Thinking About a Medical Alert? Here’s a Glossary of Terms to Understand

Exploring the Different Types of Medical Alerts

Did you know that one-third of all non-fatal injuries in the United States are the result of falls? That’s information from the National Safety Council, which also points out that much more serious falls – those that result in death – happen to seniors every 20 minutes. Given those statistics, you might wonder about your own fall risk. Are you in danger?

The unfortunate truth is that our odds of falling increase as we get older[1]. One of the best and most affordable safety options is a medical alert device. This small button can literally be a lifesaver if you slip and fall or suffer any other kind of emergency. Knowing that help is a button push away can give elderly adults and their loved ones incredible peace of mind.

But when you start looking at these senior life-saving alert systems, the terms can be unfamiliar. Knowledge is power that helps you make a more informed decision. Here are some of the more common terms you’ll encounter when deciding if an emergency response solution is right for you.

Base Unit

An in-home emergency button alert system uses a plastic box with a built-in speaker called a “base unit” for verbal communication between the user and a trained response professional. The base unit plugs into either a landline jack OR a standard wall plug outlet but also has a battery backup that keeps it running for up to 24 hours in the event of a power outage. The base unit has a coverage area of 600 feet. To put that in perspective, a football field’s area of play is 300 feet long by 210 feet wide[2]. With such a large coverage area, a medical alert pendant will very likely work even if you are gardening in the backyard, getting the mail, or tinkering in the garage, depending on your property size.

When you press the button pendant for help, trained professionals will get in touch with you via the two-way speaker in the base unit. Keep in mind that you need to be close enough to the speaker for the professionals to hear you. If you aren’t close enough to communicate with them directly but you have pressed your button alarm, they will err on the side of caution and send help to you anyway.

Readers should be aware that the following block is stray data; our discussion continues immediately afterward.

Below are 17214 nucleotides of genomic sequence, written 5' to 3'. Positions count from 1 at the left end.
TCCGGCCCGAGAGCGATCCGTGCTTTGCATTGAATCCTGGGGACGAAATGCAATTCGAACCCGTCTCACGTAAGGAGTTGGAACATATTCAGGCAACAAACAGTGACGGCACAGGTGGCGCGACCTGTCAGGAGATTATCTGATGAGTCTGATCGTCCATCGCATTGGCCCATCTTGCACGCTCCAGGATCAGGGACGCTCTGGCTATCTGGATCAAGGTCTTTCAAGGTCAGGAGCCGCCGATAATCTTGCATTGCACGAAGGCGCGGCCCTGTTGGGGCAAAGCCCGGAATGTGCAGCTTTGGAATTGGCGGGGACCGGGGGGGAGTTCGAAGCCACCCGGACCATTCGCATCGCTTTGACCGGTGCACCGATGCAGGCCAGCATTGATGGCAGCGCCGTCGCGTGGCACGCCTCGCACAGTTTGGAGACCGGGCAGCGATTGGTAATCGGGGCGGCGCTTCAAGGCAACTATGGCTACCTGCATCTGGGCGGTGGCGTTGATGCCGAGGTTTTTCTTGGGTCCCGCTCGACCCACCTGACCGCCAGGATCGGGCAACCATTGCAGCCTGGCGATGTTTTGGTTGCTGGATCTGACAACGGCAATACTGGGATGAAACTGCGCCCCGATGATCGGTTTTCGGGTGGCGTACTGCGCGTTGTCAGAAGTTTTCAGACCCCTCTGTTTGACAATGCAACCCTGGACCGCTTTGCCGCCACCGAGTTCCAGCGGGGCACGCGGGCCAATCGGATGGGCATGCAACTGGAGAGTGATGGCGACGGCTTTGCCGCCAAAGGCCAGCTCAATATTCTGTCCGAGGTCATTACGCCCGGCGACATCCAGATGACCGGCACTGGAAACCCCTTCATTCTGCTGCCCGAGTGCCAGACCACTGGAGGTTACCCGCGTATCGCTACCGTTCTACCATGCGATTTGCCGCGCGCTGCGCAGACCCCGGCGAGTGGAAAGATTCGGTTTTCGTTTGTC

An on-the-go medical alert doesn’t require a base unit; it uses wireless technology to keep you safe and provides coverage in all 50 US states. This type of medical alert device is perfect for anyone who wants to be protected outside of their home and immediate property.

Voice Extender

Are you worried about not being close enough to the speaker if an accident occurs and you have an in-home system? If you have a base unit at home, you can opt for voice extenders. These small units can be placed in other areas of your home. For instance, if your base unit is downstairs and you sleep upstairs, a voice extender can be placed in your bedroom. If you are an avid gardener, a voice extender installed near the door can help ensure you can speak with someone directly if you suffer an accident or emergency while outside. A voice extender can provide excellent peace of mind for those who want an in-home unit. Of course, a mobile unit will offer protection within the home as well as outside of the home, and eliminates the need for a base unit altogether.

Aging in Place

When a senior wants to live in their own home for as long as possible, it’s called “aging in place.” For most people, making that happen means opting for aging in place home modifications, such as grab bars in the bathroom, non-skid flooring, doors widened for easier wheelchair access, roll-in showers or walk-in tubs, lowered countertops, and other changes to your living area. It might also mean talking to a certified aging in place specialist, who can evaluate your home and determine exactly what you need to stay there as long as possible.

An affordable emergency medical alert can be a strong part of your aging in place plan, knowing help is always on stand-by. This is especially important for elderly adults who live alone or who cannot lift their partners if someone falls.

Command Center